Mizrahi Jews are descended from diverse communities in the Middle East, North Africa, Central Asia and parts of the Caucasus, who lived for generations under Muslim rule. After the establishment of the State of Israel in 1948 and the subsequent Arab-Israeli War, some 900,000 Jews were forced to leave these countries and emigrated to Israel. Today, there are only a few very small Jewish communities remaining in Muslim countries. They arrived speaking many languages and learned Hebrew here while moving out of the socioeconomic periphery and toward the center. The term Mizrahi (Eastern) was invented by the Ashkenazim to identify people of very broad backgrounds, and was initially derogatory. Eventually the Mizrahi embraced the term with pride.  In the world of popular music, singers from the Mizrahi-music genre usually lead the list of the most-played artists on Israeli radio. Many of the stars of the reality TV shows are also Mizrahim. They are shaping the arts and literature. Their foodways are apparent in some of the most popular foods here, like grilled kebabs, stuffed vegetables, salads, and pita bread. The Moroccan Mimouna holiday has gained great popularity here. Today’s Mizrahi Jews are descendants by paternal lineage of Iraqi, Moroccan, Tunisian, Libyan, Algerian, Yemenite, Iranian, Egyptian, Afghan, Pakistani, Indian and Turkish Jewish communities.

Sephardic (Spanish) Jews began leaving due to oppression as early as the mid-12th century, such as the great Maimonides who moved to Egypt. The Jews were exiled from Spain in 1492 and scattered broadly. Most contemporary Sephardic Jews hail from Turkey, North Africa and the Middle East, places that were largely unscathed by the Holocaust. Many of the Sephardic exiles and their descendants proudly clung to the beautiful culture they had developed in Spain. Thus, even 500 years later, there are still Sephardim who speak Ladino, the Jewish version of Spanish, which contains many Hebrew words.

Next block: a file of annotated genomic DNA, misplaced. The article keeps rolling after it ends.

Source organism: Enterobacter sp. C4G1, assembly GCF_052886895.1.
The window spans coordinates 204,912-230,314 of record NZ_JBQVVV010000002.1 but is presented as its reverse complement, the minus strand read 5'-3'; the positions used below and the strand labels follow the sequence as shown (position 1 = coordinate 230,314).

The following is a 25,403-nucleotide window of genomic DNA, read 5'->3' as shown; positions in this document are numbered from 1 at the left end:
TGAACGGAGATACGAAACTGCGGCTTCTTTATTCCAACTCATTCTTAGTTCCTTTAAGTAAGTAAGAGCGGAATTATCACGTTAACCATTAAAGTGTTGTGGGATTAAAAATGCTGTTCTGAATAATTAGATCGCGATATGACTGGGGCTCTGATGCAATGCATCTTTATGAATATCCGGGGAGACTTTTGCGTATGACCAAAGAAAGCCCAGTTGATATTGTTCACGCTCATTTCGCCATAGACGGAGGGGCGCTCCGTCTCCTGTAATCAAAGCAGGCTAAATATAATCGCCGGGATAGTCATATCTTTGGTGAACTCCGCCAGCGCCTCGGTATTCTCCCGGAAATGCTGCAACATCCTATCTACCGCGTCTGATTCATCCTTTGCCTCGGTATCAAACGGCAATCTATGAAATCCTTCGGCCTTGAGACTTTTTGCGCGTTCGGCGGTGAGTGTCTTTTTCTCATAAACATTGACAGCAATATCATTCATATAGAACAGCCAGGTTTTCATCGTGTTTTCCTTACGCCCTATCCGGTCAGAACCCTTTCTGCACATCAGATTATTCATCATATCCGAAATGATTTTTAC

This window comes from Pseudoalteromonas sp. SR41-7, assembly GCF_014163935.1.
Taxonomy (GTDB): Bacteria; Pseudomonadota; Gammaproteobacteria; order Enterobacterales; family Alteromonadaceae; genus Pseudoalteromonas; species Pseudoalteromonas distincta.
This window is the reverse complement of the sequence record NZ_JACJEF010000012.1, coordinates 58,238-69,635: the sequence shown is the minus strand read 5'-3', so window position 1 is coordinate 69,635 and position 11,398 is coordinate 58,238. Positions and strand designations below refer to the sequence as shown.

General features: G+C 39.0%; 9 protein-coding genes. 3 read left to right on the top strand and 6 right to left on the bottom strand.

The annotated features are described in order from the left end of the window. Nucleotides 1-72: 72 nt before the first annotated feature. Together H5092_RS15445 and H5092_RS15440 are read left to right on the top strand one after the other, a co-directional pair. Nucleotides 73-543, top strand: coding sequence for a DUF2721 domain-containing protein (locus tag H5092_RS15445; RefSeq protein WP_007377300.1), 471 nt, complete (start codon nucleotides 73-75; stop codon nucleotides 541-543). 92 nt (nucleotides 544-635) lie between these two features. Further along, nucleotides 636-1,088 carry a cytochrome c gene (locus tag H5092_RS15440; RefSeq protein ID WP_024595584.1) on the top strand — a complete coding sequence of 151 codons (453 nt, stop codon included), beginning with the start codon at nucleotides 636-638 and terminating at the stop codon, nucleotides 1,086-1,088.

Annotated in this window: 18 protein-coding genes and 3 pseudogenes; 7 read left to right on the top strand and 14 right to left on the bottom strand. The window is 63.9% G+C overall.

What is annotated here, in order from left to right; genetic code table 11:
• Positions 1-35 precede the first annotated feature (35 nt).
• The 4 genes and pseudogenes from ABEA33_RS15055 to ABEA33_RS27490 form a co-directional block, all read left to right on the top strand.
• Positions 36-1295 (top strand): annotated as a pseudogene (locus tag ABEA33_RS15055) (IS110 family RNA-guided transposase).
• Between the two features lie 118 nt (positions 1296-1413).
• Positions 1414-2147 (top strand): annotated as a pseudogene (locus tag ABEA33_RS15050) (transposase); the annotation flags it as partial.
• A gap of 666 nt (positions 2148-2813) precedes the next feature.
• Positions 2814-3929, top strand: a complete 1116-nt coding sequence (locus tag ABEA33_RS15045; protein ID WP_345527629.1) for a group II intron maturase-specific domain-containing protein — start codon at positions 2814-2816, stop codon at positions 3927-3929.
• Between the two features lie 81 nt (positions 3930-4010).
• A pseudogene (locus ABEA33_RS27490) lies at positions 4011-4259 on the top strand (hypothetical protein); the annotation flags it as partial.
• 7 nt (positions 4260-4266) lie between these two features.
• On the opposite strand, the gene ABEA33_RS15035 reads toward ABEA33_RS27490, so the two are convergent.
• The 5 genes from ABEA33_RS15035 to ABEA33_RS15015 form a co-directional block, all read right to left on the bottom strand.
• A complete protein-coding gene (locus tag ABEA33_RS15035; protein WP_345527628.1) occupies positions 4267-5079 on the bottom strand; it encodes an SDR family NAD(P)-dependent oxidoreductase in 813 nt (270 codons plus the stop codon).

In Israel, the term Sephardi is often used to refer to those, mostly Mizrahi, who use a Sephardi-style liturgy. For more information, see this video. Israeli Jews with Sephardi roots may refer to themselves as “Sephardi Sephardi.” Jewish liturgy has the same basics, but differences between Ashkenazim and Sephardim include music, synagogue design, some food rules during Passover, and wedding customs.

Beta Israel (Ethiopian) Jews immigrated here en masse in the late 1970’s to early 1980’s. Two major covert operations brought nearly the entire tribe over to Israel. This video describes them well:

Russian and Ukrainian Jews under the U.S.S.R. were not allowed to practice their religion, and many were denied the right to emigrate during the Cold War. Because of anti-religious sentiment in the Soviet Union, many were raised in secular homes and nearly a third were not considered Jewish under Rabbinic law, though they were able to immigrate under the Right of Return. Under the more liberal government of Mikhail Gorbachev in the early 1990s, Jews were allowed to emigrate and they did so en masse: nearly 1 million moved to Israel in the 1990s. In 2022, more came from Russia to avoid conscription in the war against Ukraine. Since the final years of the Soviet Union, about 1 million people with Jewish roots have immigrated to Israel from Russia and the former Soviet bloc countries. They and their children now make up about 15 to 18 percent of the Israeli population.

Other groups of Jews include the Bene Israel of India; several groups of Kavkazi, or Caucasus Jews, referring to their origins in the Caucasus region of Central Asia; Bukharan Jews of Uzbekistan; and Italian Jews.